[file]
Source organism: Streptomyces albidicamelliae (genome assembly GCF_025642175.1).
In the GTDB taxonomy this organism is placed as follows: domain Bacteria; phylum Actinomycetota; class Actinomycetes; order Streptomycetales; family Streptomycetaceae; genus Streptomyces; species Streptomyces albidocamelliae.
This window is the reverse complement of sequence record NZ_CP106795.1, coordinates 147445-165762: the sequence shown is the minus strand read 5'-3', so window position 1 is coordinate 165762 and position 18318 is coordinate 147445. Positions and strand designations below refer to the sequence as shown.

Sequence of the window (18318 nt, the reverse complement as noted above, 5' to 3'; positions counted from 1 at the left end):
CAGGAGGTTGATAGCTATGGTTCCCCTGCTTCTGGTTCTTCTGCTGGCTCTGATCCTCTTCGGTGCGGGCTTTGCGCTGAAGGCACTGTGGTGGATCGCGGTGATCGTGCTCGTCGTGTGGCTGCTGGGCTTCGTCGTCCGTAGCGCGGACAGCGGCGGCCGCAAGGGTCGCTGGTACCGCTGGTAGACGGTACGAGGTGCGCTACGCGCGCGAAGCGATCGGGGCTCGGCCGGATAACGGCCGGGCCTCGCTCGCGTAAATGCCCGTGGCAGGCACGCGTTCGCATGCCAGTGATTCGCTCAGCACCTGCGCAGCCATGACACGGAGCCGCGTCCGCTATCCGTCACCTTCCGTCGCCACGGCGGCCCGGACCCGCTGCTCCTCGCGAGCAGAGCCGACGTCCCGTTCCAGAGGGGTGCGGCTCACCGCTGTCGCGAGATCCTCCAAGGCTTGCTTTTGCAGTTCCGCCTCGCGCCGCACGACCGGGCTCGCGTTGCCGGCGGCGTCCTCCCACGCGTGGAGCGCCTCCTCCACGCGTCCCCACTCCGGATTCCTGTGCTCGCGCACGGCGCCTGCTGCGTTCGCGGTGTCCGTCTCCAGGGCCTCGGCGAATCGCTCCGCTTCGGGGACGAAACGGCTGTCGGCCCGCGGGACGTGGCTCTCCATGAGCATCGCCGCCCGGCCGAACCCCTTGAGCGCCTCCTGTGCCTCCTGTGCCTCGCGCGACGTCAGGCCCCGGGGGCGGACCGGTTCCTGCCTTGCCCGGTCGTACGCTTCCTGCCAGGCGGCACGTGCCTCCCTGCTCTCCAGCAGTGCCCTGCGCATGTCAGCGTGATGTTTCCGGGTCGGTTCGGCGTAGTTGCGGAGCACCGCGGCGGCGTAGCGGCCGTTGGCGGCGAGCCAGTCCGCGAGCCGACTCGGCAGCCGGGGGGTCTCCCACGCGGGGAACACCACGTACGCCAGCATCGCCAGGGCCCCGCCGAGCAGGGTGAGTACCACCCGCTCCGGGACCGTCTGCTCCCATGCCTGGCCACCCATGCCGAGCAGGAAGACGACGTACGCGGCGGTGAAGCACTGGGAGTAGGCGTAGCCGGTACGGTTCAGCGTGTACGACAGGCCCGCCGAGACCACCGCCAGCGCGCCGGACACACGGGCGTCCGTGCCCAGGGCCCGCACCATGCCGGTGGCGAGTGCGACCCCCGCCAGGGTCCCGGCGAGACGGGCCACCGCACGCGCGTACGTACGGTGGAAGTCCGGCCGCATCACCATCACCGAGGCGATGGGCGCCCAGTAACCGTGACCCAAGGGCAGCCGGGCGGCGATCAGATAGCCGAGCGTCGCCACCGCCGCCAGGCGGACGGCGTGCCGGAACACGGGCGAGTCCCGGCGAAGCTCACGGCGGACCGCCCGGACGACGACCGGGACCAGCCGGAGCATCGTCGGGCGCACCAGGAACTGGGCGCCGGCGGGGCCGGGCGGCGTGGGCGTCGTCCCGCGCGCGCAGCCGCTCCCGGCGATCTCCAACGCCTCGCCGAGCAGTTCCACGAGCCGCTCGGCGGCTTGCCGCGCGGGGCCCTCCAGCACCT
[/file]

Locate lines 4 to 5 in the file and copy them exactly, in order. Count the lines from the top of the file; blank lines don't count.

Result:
Sequence of the window (18318 nt, the reverse complement as noted above, 5' to 3'; positions counted from 1 at the left end):
CAGGAGGTTGATAGCTATGGTTCCCCTGCTTCTGGTTCTTCTGCTGGCTCTGATCCTCTTCGGTGCGGGCTTTGCGCTGAAGGCACTGTGGTGGATCGCGGTGATCGTGCTCGTCGTGTGGCTGCTGGGCTTCGTCGTCCGTAGCGCGGACAGCGGCGGCCGCAAGGGTCGCTGGTACCGCTGGTAGACGGTACGAGGTGCGCTACGCGCGCGAAGCGATCGGGGCTCGGCCGGATAACGGCCGGGCCTCGCTCGCGTAAATGCCCGTGGCAGGCACGCGTTCGCATGCCAGTGATTCGCTCAGCACCTGCGCAGCCATGACACGGAGCCGCGTCCGCTATCCGTCACCTTCCGTCGCCACGGCGGCCCGGACCCGCTGCTCCTCGCGAGCAGAGCCGACGTCCCGTTCCAGAGGGGTGCGGCTCACCGCTGTCGCGAGATCCTCCAAGGCTTGCTTTTGCAGTTCCGCCTCGCGCCGCACGACCGGGCTCGCGTTGCCGGCGGCGTCCTCCCACGCGTGGAGCGCCTCCTCCACGCGTCCCCACTCCGGATTCCTGTGCTCGCGCACGGCGCCTGCTGCGTTCGCGGTGTCCGTCTCCAGGGCCTCGGCGAATCGCTCCGCTTCGGGGACGAAACGGCTGTCGGCCCGCGGGACGTGGCTCTCCATGAGCATCGCCGCCCGGCCGAACCCCTTGAGCGCCTCCTGTGCCTCCTGTGCCTCGCGCGACGTCAGGCCCCGGGGGCGGACCGGTTCCTGCCTTGCCCGGTCGTACGCTTCCTGCCAGGCGGCACGTGCCTCCCTGCTCTCCAGCAGTGCCCTGCGCATGTCAGCGTGATGTTTCCGGGTCGGTTCGGCGTAGTTGCGGAGCACCGCGGCGGCGTAGCGGCCGTTGGCGGCGAGCCAGTCCGCGAGCCGACTCGGCAGCCGGGGGGTCTCCCACGCGGGGAACACCACGTACGCCAGCATCGCCAGGGCCCCGCCGAGCAGGGTGAGTACCACCCGCTCCGGGACCGTCTGCTCCCATGCCTGGCCACCCATGCCGAGCAGGAAGACGACGTACGCGGCGGTGAAGCACTGGGAGTAGGCGTAGCCGGTACGGTTCAGCGTGTACGACAGGCCCGCCGAGACCACCGCCAGCGCGCCGGACACACGGGCGTCCGTGCCCAGGGCCCGCACCATGCCGGTGGCGAGTGCGACCCCCGCCAGGGTCCCGGCGAGACGGGCCACCGCACGCGCGTACGTACGGTGGAAGTCCGGCCGCATCACCATCACCGAGGCGATGGGCGCCCAGTAACCGTGACCCAAGGGCAGCCGGGCGGCGATCAGATAGCCGAGCGTCGCCACCGCCGCCAGGCGGACGGCGTGCCGGAACACGGGCGAGTCCCGGCGAAGCTCACGGCGGACCGCCCGGACGACGACCGGGACCAGCCGGAGCATCGTCGGGCGCACCAGGAACTGGGCGCCGGCGGGGCCGGGCGGCGTGGGCGTCGTCCCGCGCGCGCAGCCGCTCCCGGCGATCTCCAACGCCTCGCCGAGCAGTTCCACGAGCCGCTCGGCGGCTTGCCGCGCGGGGCCCTCCAGCACCT